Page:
Doctors may recommend light therapy when a person has moderate to severe psoriasis, or psoriasis that has not responded to other treatments.
Along with its benefits, however, light therapy has side effects. Repeated and long-term exposure to light therapy can increase a person’s risk of skin cancer.
In this article, we take a close look at light therapy for psoriasis, including its types, effectiveness, and possible side effects.
What is light therapy for psoriasis?
Light therapy involves shining ultraviolet (UV) light on the skin, which can reduce the size, itchiness, and appearance of plaques. It may even clear them up entirely.
Light therapy does not cure psoriasis, but it can help people manage their condition and improve their quality of life.
Light therapy for psoriasis works by slowing down the excess growth of skin cells, which reduces plaque formation. It also limits the growth of skin cells by affecting the functioning of the DNA.
Light therapy procedure
Depending on which areas the psoriasis affects, a person can get phototherapy on one area, such as the hands or scalp, or across their whole body. A healthcare professional will protect sensitive skin areas, such as the eyes and genitals, before treatment.
Light therapy requires multiple sessions to gradually increase the amount of time the skin is exposed to UV light, and to give it time to heal.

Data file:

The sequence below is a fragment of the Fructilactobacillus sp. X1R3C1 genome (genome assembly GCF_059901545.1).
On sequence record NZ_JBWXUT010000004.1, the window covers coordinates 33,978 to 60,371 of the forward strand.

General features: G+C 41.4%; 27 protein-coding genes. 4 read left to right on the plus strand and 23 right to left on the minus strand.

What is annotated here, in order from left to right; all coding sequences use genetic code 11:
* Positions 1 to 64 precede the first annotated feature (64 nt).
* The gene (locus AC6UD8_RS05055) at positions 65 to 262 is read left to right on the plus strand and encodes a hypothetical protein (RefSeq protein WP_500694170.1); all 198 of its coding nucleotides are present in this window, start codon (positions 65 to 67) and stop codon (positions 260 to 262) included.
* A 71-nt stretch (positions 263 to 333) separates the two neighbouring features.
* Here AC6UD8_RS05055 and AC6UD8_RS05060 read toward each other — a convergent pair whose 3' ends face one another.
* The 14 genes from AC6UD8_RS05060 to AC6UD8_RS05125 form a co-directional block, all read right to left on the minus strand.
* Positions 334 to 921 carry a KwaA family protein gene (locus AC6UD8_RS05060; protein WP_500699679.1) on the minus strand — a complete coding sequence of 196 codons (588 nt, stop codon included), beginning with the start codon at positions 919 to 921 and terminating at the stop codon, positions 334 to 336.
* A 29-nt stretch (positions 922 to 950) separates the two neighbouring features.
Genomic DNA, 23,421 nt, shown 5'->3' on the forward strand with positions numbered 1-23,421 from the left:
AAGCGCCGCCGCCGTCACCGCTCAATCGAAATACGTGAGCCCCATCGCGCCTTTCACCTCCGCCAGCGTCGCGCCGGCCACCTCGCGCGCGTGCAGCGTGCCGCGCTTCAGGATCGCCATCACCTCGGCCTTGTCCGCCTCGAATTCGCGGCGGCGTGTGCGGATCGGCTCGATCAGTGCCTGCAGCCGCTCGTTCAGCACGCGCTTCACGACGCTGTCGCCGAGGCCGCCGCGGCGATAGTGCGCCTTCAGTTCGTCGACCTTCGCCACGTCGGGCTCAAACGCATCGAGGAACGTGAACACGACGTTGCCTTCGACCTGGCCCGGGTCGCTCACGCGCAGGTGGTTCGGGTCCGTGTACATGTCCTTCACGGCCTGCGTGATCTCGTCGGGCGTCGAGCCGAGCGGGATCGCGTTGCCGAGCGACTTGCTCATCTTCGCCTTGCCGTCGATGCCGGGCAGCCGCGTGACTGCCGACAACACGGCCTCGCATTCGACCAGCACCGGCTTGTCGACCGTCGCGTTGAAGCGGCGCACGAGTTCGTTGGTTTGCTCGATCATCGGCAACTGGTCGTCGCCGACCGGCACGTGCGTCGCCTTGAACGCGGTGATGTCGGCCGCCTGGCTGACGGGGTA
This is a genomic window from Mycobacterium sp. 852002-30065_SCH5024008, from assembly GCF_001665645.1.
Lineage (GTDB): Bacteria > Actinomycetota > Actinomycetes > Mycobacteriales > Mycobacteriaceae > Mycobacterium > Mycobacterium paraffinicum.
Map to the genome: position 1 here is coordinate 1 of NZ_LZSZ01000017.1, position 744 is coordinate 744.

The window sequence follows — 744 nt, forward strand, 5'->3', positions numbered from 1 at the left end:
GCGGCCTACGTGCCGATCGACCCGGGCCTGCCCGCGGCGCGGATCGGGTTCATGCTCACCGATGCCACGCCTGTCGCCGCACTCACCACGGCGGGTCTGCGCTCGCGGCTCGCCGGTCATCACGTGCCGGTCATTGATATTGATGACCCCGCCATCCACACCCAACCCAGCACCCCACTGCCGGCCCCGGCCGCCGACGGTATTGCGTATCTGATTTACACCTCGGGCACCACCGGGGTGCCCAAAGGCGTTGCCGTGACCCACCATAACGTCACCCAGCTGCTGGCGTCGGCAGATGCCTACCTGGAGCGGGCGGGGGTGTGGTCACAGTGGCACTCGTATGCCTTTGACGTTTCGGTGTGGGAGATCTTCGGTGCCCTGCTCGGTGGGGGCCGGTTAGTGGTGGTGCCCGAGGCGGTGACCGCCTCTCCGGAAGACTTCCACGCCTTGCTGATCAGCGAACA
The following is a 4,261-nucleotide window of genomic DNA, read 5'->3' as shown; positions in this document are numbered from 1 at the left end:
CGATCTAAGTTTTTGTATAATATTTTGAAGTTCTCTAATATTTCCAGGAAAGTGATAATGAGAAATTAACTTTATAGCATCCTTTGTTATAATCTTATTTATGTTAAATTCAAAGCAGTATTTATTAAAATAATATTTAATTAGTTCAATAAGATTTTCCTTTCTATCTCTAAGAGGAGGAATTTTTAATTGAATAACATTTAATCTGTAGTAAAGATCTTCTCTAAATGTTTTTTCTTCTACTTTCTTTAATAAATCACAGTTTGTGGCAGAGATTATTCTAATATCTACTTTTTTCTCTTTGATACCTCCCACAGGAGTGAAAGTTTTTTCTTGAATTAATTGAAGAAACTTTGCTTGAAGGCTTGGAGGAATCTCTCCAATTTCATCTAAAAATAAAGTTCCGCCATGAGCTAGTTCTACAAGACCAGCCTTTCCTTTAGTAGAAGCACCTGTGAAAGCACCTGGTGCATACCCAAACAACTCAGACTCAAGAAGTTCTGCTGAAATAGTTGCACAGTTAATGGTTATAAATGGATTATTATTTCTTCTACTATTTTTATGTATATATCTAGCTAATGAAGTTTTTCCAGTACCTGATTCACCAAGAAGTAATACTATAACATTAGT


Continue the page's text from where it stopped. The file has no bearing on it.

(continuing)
People usually undergo three to five light therapy sessions per week over the course of 2–3 months. People usually see an improvement in 2–4 weeks, depending on the type of light therapy.
Each person’s skin reacts to phototherapy differently, both in how much improvement they see in their psoriasis symptoms and in how long those benefits last. The average remission time is 3–12 months.
Because of the increased risk of skin cancer, doctors advise people to limit their lifetime usage of psoralen and ultraviolet A (PUVA) phototherapy to 150 sessions.
There are many different ways to deliver light therapy for psoriasis, including different types of light and equipment.
A healthcare professional will choose which phototherapy method to use based on the following factors:
- how much of the body the psoriasis affects
- which body parts psoriasis affects
- how much psoriasis affects an individual’s quality of life
- a person’s overall health
- a person’s skin type
One key difference between the various forms of phototherapy is the type of UV light used in treatment:
- UVA has a long wavelength. It can go through glass windows and penetrate to deeper levels of the skin. People must use UVA treatments in combination with psoralen, which makes the skin more receptive to the UVA rays.
- UVB has a shorter wavelength. It only reaches the upper levels of the skin and does not require psoralen.
A healthcare professional will consider a person’s sensitivity to UV light when planning a course of phototherapy. Despite this precaution, people can still experience side effects.
Possible side effects of light therapy include:
- mild sunburn, which typically is not serious and is possible to resolve by changing the UV dosage
- a stinging or itching sensation
- an increased likelihood of cold sores in people prone to them
- signs of premature aging of the skin, such as dark spots and loose or leathery skin
- an increased risk of skin cancer
There is no cure for psoriasis, but with treatment, people are able to control their symptoms and improve their quality of life.
Phototherapy can be extremely helpful for people who have moderate to severe psoriasis.
Due to the potential for a greater risk of skin cancer, people undergoing extensive phototherapy treatment should have their skin examined regularly by a physician.
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